But the baba had an explanation for it. I was “meant” to have stayed longer than I wished to because I had no choice in the matter. We were “meant” to have met at the temple and he was “meant” to be there to show me the right path. He looked ancient, with a long scraggly beard that extended all the way down to his waist. He was so skeletal in appearance that I felt he grew his beard that long just to cover his bones. He was upset about his previous disciple deserting him on the way to Kedarnath leaving him to fend for himself and I started to get the impression that I was being measured up as a replacement.
I accompanied him for a walk into the forests, him effortlessly walking barefoot, me in my Coleman boots struggling to keep pace. After expounding much on the Upanishads and mythological lore, a lot of which flew over my head, he advised me to do a trek to the lofty peak of Shrikhant Mahadev and said, “I have been to all the abodes of Lord Shiva but none have the ability to make your blood freeze, your feet bleed, your inner systems growel like the Shrikhant Mahadev. At this time of the year, the snow would bury you up to your neck and treacherous crevices could open up at every turn. If you harbour evil thoughts, you will certainly be swallowed by the mountain. But if you have a pure soul, the grace of God will keep your body warm and show you the way. I can help to purify your soul. You can spend months here in these beautiful mountains and get your soul cleansed with the beautiful air and a good diet of fresh fruits and herbs. If you take care of me well enough, we can go climb that mountain together.”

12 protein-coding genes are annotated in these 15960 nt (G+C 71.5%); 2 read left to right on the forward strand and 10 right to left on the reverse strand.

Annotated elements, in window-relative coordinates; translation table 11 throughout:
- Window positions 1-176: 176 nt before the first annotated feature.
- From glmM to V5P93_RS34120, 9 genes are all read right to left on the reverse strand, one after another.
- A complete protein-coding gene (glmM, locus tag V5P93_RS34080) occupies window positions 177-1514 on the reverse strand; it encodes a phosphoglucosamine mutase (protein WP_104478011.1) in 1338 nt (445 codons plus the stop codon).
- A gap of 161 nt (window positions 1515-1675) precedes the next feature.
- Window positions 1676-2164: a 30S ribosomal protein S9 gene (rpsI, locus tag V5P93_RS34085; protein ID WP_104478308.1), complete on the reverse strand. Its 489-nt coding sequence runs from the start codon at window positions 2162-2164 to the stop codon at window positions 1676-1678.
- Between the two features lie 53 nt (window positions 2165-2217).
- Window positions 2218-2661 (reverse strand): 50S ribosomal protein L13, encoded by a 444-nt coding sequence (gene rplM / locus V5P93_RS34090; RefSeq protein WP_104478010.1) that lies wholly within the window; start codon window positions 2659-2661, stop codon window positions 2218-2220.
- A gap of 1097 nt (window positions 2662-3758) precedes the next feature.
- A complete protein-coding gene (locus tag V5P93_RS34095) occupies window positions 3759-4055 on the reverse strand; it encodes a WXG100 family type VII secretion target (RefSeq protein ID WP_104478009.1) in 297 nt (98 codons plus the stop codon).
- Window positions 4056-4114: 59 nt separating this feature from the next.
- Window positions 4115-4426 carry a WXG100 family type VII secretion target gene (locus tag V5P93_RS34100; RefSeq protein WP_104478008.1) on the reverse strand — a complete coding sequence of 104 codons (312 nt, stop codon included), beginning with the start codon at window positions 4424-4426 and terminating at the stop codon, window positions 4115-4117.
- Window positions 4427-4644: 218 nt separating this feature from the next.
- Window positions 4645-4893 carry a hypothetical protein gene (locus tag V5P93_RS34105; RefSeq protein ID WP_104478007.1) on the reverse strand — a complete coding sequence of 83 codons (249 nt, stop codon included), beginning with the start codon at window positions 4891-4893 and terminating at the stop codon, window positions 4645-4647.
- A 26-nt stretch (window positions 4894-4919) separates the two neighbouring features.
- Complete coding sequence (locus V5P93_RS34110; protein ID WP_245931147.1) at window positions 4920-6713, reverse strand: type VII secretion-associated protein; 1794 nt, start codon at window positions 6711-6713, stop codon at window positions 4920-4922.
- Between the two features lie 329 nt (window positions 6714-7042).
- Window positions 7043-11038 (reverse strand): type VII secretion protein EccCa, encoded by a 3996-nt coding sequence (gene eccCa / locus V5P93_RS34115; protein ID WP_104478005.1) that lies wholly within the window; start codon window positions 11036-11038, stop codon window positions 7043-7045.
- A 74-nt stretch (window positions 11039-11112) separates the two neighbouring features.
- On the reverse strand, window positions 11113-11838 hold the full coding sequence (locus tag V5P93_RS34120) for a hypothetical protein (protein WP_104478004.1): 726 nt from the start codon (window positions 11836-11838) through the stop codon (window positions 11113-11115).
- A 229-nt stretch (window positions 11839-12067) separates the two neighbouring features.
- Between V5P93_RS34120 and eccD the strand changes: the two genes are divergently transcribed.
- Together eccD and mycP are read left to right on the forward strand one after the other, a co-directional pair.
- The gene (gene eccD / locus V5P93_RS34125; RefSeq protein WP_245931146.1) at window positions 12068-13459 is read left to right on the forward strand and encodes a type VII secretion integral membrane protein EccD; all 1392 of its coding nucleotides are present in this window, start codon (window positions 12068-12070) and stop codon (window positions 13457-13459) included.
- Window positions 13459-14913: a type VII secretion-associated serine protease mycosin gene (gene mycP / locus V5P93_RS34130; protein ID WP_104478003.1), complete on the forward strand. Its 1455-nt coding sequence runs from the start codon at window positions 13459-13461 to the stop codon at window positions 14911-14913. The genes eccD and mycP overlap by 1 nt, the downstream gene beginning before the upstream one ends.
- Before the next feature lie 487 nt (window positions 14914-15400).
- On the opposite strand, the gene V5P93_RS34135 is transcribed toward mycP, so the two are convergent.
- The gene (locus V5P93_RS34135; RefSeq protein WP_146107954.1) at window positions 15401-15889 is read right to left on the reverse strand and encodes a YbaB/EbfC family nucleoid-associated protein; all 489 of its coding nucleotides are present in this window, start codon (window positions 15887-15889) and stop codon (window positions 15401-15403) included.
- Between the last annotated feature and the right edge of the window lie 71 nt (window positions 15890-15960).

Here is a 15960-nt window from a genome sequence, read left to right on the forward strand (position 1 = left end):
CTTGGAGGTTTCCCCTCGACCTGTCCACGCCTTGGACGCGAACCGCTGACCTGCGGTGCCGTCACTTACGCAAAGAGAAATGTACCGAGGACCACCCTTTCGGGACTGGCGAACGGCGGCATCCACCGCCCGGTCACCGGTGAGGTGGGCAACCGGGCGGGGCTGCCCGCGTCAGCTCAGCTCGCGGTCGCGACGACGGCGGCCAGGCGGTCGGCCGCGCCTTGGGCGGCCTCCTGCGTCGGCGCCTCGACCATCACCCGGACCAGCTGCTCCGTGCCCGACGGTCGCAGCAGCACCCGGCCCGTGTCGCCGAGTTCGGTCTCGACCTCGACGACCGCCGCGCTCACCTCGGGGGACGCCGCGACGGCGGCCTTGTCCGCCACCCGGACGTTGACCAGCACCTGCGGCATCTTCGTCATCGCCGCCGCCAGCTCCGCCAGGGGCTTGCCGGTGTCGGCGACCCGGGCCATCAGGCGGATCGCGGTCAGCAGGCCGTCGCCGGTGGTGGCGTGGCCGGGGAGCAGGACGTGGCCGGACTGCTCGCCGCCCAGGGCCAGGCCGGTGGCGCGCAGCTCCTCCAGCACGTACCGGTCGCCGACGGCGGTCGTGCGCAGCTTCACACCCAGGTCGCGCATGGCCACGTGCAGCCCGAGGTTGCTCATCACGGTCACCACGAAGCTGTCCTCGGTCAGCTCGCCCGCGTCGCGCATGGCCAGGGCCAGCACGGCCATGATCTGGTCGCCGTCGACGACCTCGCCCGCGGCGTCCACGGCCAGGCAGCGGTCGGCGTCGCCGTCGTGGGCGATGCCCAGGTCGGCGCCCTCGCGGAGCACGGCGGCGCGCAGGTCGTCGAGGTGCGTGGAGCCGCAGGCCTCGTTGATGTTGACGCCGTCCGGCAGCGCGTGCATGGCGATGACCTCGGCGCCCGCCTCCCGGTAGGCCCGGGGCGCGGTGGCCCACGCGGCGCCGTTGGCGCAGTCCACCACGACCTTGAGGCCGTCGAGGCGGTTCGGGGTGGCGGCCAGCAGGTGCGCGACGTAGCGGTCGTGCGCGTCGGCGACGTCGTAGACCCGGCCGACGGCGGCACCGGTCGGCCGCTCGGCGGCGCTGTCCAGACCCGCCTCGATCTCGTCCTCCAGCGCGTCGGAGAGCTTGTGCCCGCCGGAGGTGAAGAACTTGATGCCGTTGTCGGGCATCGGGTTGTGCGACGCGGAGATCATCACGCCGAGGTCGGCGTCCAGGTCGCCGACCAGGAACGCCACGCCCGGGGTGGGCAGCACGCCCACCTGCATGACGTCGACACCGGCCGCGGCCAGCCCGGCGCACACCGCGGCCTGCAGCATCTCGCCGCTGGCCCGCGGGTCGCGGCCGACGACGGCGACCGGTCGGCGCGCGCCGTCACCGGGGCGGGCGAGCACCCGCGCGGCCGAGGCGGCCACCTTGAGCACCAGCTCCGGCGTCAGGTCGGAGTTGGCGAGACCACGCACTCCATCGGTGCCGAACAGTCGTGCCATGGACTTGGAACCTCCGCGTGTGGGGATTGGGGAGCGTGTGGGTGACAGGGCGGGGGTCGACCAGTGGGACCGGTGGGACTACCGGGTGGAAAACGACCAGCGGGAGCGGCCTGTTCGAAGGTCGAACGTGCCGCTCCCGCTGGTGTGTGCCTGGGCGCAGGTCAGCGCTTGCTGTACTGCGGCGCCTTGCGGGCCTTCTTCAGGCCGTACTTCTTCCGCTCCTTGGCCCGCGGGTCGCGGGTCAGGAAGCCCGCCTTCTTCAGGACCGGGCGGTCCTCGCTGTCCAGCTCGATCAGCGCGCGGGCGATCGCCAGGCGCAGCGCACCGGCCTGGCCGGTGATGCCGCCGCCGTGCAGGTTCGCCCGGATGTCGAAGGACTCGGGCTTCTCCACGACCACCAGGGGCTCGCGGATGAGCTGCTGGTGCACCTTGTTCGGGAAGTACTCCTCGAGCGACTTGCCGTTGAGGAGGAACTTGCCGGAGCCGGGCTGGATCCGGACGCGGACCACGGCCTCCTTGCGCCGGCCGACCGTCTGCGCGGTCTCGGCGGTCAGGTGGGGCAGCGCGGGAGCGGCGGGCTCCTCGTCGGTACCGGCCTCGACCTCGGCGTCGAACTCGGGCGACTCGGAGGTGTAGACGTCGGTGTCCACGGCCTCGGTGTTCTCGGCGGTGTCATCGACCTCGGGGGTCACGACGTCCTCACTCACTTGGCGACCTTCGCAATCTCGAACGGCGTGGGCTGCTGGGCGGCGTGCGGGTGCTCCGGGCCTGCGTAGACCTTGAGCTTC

Feeling a little (unjustifiably) creeped out, I told him politely, “I don’t have the faith or ability to live like you do but am highly thankful for your offer to take me into your fold. Now if you’ll excuse me, I have to run because a friend is waiting for me in the village to take me to Rampur. Again, thank you and good-bye!” I scurried down to my room in the temple guest house, packed my bags and hitch-hiked in a milk van out of Sarahan into Kinnaur.
May 27th, 2012
If you pull out a map of India, you would hardly notice the perilously winding road that hugs the Indo-China border in Himachal Pradesh that runs all the way inwards to Kaza in the Spiti valley. It’s interesting that part of it is, even today, after decades of Chinese control over Tibet, also known as the Hindustan-Tibet highway. Stanzin, who was seated next to me on the way to the village of Nako, said he felt he could almost touch China (and not Tibet) whenever he passed Khab, the closest point to the border on this route from where the road bifurcates to the Shipki La where the border lies. Him and his friends had once hiked all the way to a hill above Nako from where they had a glimpse of the first Chinese village. They felt immediately envious of it because they saw a smooth metaled road connecting it with other towns and as our bus rolled and thundered along the most nerve wracking and bumpy road I’d ever been on, I could empathize with them.